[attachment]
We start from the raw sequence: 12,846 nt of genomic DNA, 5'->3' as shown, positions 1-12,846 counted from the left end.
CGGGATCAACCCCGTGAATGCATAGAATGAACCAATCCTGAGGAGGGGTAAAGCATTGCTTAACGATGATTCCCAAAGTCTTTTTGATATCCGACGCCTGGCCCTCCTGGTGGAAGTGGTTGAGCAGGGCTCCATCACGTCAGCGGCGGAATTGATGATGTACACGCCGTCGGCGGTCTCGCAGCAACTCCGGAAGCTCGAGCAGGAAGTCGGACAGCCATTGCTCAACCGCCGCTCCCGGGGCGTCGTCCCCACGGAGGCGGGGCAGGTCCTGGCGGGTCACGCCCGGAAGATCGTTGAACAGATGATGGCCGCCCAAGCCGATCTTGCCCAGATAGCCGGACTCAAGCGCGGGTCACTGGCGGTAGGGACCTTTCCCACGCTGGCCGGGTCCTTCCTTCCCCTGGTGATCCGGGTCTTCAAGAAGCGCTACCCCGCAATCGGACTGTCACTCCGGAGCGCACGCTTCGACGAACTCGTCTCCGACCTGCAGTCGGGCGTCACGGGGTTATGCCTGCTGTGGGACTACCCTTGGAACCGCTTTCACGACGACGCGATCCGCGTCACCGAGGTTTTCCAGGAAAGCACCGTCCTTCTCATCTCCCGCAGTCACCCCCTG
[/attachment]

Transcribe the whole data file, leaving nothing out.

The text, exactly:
We start from the raw sequence: 12,846 nt of genomic DNA, 5'->3' as shown, positions 1-12,846 counted from the left end.
CGGGATCAACCCCGTGAATGCATAGAATGAACCAATCCTGAGGAGGGGTAAAGCATTGCTTAACGATGATTCCCAAAGTCTTTTTGATATCCGACGCCTGGCCCTCCTGGTGGAAGTGGTTGAGCAGGGCTCCATCACGTCAGCGGCGGAATTGATGATGTACACGCCGTCGGCGGTCTCGCAGCAACTCCGGAAGCTCGAGCAGGAAGTCGGACAGCCATTGCTCAACCGCCGCTCCCGGGGCGTCGTCCCCACGGAGGCGGGGCAGGTCCTGGCGGGTCACGCCCGGAAGATCGTTGAACAGATGATGGCCGCCCAAGCCGATCTTGCCCAGATAGCCGGACTCAAGCGCGGGTCACTGGCGGTAGGGACCTTTCCCACGCTGGCCGGGTCCTTCCTTCCCCTGGTGATCCGGGTCTTCAAGAAGCGCTACCCCGCAATCGGACTGTCACTCCGGAGCGCACGCTTCGACGAACTCGTCTCCGACCTGCAGTCGGGCGTCACGGGGTTATGCCTGCTGTGGGACTACCCTTGGAACCGCTTTCACGACGACGCGATCCGCGTCACCGAGGTTTTCCAGGAAAGCACCGTCCTTCTCATCTCCCGCAGTCACCCCCTG